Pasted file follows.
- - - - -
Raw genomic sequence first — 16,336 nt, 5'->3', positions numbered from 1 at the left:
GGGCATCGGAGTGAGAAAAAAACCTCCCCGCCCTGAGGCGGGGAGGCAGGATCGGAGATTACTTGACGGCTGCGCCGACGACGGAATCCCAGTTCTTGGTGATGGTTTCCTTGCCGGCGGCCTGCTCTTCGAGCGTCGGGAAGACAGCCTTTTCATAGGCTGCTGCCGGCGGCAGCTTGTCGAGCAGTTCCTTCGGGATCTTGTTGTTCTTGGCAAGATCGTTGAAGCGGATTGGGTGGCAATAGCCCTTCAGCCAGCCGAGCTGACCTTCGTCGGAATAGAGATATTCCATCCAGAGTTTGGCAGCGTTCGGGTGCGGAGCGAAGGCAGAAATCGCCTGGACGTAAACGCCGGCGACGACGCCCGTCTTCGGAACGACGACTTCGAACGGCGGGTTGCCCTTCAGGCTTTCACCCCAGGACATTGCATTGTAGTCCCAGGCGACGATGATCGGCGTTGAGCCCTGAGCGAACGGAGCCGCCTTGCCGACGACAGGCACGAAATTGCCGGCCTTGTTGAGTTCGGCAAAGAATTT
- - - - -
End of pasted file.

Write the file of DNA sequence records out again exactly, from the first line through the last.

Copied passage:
Raw genomic sequence first — 16,336 nt, 5'->3', positions numbered from 1 at the left:
GGGCATCGGAGTGAGAAAAAAACCTCCCCGCCCTGAGGCGGGGAGGCAGGATCGGAGATTACTTGACGGCTGCGCCGACGACGGAATCCCAGTTCTTGGTGATGGTTTCCTTGCCGGCGGCCTGCTCTTCGAGCGTCGGGAAGACAGCCTTTTCATAGGCTGCTGCCGGCGGCAGCTTGTCGAGCAGTTCCTTCGGGATCTTGTTGTTCTTGGCAAGATCGTTGAAGCGGATTGGGTGGCAATAGCCCTTCAGCCAGCCGAGCTGACCTTCGTCGGAATAGAGATATTCCATCCAGAGTTTGGCAGCGTTCGGGTGCGGAGCGAAGGCAGAAATCGCCTGGACGTAAACGCCGGCGACGACGCCCGTCTTCGGAACGACGACTTCGAACGGCGGGTTGCCCTTCAGGCTTTCACCCCAGGACATTGCATTGTAGTCCCAGGCGACGATGATCGGCGTTGAGCCCTGAGCGAACGGAGCCGCCTTGCCGACGACAGGCACGAAATTGCCGGCCTTGTTGAGTTCGGCAAAGAATTT